At the end of the day, the sales reps are going to need to decide how qualified each potential opportunity is and how to progress the process accordingly.
Giving them a scoring mechanism for qualifying quantitatively will help everyone in the sales process and everyone closely connected to the sales process.
For example, the best qualified leads might get personal outreach, while less qualified leads get automated follow-up. This approach helps you do more with less from a rep perspective while optimizing the rep’s time when it comes to following up with potential leads.
The last area worth talking about is forecasting. How many times have you spoken to one of your reps and asked about a specific opportunity only to be told they’ll be closing soon?
Reps tend to be very optimistic, but when it comes to forecasting, you need accurate and timely data. Mistakes here can be catastrophic.
Typically, forecasting isn’t an exact science. If a rep gives you a 50% chance of closing, sales leadership typically takes 50% of the revenue and forecasts it. But that is rarely accurate.
After all, in no scenario are you getting 50% of the revenue. You’re either getting 100% of the revenue if you win or 0% of the revenue if you lose. Yes, you have a 50% chance to get it, but this approach to forecasting doesn’t make much sense.
Instead, a qualification model might give you better insight into forecasting. For example, if you score an opportunity a 14 or 15 out of 15, it typically closes in 30 days. Opportunities that score an 11 to 13 typically need a bit more time and a bit more work, so they should close in 60 days. Anything that scores a 10 or less is at least 90 days out and rarely worth forecasting.
This is just one example of a quantitative scoring model that helps improve the forecasting effort, and this can be built into your CRM system as part of the configuration exercises. There are many different forecasting models you can use. The key is putting one in place and making sure it’s part of your CRM usage and reporting motions.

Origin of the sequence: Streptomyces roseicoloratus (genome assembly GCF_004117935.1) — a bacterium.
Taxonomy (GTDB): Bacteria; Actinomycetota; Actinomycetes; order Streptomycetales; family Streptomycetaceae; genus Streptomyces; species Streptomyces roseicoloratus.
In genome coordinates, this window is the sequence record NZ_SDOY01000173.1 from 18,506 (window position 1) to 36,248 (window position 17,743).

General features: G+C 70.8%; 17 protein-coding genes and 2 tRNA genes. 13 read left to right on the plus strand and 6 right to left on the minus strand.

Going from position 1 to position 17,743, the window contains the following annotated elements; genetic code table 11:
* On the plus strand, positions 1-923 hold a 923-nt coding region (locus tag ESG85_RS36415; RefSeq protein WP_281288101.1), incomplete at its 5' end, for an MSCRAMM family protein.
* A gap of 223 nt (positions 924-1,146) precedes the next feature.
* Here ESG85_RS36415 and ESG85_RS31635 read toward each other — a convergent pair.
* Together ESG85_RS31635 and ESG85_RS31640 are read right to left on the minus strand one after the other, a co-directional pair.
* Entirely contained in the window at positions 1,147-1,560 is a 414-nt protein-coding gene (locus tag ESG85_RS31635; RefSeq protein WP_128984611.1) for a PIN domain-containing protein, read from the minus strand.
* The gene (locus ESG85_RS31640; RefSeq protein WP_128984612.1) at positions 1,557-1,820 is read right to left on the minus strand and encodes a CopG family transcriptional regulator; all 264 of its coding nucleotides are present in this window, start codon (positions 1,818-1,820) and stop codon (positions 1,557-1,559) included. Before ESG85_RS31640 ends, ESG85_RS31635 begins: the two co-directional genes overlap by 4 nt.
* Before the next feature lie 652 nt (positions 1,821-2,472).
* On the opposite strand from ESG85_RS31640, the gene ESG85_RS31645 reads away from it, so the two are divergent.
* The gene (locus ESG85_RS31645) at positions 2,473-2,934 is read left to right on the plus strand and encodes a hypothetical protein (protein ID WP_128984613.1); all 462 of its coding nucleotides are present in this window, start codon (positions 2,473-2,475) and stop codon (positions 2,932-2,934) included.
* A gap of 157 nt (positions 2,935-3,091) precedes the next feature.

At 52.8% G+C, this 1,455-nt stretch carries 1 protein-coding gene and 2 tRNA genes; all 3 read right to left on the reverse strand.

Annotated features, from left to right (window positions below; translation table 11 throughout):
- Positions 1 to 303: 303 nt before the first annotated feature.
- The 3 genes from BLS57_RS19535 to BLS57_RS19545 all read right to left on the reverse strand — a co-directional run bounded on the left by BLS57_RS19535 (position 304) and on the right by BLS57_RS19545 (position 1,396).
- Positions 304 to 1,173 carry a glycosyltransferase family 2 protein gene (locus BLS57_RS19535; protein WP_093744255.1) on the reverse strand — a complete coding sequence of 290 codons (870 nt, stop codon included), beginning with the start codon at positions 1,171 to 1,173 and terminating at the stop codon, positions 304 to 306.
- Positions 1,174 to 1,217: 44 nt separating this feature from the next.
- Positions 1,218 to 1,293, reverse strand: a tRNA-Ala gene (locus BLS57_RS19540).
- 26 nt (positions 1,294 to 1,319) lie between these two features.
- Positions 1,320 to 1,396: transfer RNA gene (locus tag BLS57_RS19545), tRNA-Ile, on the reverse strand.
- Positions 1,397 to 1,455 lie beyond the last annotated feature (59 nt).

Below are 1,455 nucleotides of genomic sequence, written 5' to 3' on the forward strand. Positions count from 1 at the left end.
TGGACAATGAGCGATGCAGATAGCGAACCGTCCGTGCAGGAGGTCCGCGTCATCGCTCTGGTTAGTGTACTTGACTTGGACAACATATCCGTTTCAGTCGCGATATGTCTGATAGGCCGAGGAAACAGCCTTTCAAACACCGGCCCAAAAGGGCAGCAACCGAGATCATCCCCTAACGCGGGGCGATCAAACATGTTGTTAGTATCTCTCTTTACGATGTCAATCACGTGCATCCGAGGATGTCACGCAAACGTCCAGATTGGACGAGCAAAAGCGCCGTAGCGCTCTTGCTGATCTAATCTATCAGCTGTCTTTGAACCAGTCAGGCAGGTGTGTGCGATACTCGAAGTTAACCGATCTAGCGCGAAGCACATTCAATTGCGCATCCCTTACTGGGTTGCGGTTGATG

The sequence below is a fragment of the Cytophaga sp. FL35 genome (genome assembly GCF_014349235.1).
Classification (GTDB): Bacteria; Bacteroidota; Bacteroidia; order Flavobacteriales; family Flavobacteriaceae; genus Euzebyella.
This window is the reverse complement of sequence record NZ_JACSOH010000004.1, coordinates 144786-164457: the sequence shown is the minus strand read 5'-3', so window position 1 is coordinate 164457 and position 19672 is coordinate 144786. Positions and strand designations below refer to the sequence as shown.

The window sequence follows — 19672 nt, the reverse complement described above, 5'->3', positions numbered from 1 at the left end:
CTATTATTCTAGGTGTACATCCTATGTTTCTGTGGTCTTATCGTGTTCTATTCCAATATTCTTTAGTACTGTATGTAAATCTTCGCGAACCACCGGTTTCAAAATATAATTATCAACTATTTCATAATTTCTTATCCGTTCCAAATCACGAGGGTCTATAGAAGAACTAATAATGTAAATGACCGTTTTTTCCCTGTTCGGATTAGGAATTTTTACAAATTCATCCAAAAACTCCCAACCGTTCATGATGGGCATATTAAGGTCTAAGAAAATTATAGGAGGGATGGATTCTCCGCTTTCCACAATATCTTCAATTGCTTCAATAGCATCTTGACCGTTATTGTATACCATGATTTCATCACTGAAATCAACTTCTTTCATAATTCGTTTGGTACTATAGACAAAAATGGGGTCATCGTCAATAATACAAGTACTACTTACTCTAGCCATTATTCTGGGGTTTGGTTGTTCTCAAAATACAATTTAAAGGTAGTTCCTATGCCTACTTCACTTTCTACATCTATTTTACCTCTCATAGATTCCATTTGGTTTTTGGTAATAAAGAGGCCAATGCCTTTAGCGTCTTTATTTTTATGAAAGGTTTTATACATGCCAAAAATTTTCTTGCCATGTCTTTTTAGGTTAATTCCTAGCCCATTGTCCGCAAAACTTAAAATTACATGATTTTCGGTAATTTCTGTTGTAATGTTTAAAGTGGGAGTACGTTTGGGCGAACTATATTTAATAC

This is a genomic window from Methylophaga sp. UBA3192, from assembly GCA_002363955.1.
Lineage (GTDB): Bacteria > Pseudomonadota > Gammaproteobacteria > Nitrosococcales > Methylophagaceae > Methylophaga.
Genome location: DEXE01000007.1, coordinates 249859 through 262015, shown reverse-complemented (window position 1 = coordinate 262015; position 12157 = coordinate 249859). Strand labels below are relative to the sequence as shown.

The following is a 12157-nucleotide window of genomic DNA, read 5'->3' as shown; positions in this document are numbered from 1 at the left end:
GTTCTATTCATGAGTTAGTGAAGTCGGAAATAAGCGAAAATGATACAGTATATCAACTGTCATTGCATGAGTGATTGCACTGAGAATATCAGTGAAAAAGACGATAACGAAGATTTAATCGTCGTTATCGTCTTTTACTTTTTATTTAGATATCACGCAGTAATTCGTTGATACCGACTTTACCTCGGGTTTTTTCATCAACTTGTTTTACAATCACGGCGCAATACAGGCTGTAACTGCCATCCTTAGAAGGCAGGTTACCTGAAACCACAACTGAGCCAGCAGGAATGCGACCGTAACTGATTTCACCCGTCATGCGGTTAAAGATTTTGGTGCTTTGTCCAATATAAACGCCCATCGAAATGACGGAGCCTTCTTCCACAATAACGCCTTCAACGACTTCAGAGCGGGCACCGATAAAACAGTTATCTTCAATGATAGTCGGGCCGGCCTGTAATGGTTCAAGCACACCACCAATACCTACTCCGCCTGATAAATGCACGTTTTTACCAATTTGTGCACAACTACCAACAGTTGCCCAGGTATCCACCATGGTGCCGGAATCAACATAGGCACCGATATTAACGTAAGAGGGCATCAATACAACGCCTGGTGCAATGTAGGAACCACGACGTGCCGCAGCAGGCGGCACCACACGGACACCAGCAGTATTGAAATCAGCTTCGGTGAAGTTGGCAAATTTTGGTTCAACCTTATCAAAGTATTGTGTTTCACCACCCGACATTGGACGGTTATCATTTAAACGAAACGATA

The above areas are often overlooked when the initial spin-up of a HubSpot CRM portal gets done. It’s easy to migrate fields, data and the existing sales process from one CRM to another or even get this stuff set up in your new CRM.
But you want your CRM to deliver improvements and business outcomes. Some of those include:
- Helping your sales team improve the experience your prospects are getting
- Improving the efficiency of your sales team to help them do more without working harder
- Increasing your metrics, like the time it takes to close a new customer, the actual close rate and the conversion rates all through the steps in the sales process
- Automating as much as possible to have reps spending their time talking to highly qualified prospects and having technology handle as many low-payoff tasks as possible
- Providing management the data needed to make smart and informed decisions around the sales process, which should contribute to all of the above business outcomes
Today, sales enablement, sales execution and sales operations are more important than ever. Most companies don’t have the people, expertise or resources to help the sales team improve performance over time. Going forward, this is going to be equally important to the company’s growth goals as any marketing or lead generation program.
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Posted By Author Mike Lieberman, CEO and Chief Revenue Scientist
Mike is the CEO and Chief Revenue Scientist at Square 2. He is passionate about helping people turn their ordinary businesses into businesses people talk about. For more than 25 years, Mike has been working hand-in-hand with CEOs and marketing and sales executives to help them create strategic revenue growth plans, compelling marketing strategies and remarkable sales processes that shorten the sales cycle and increase close rates.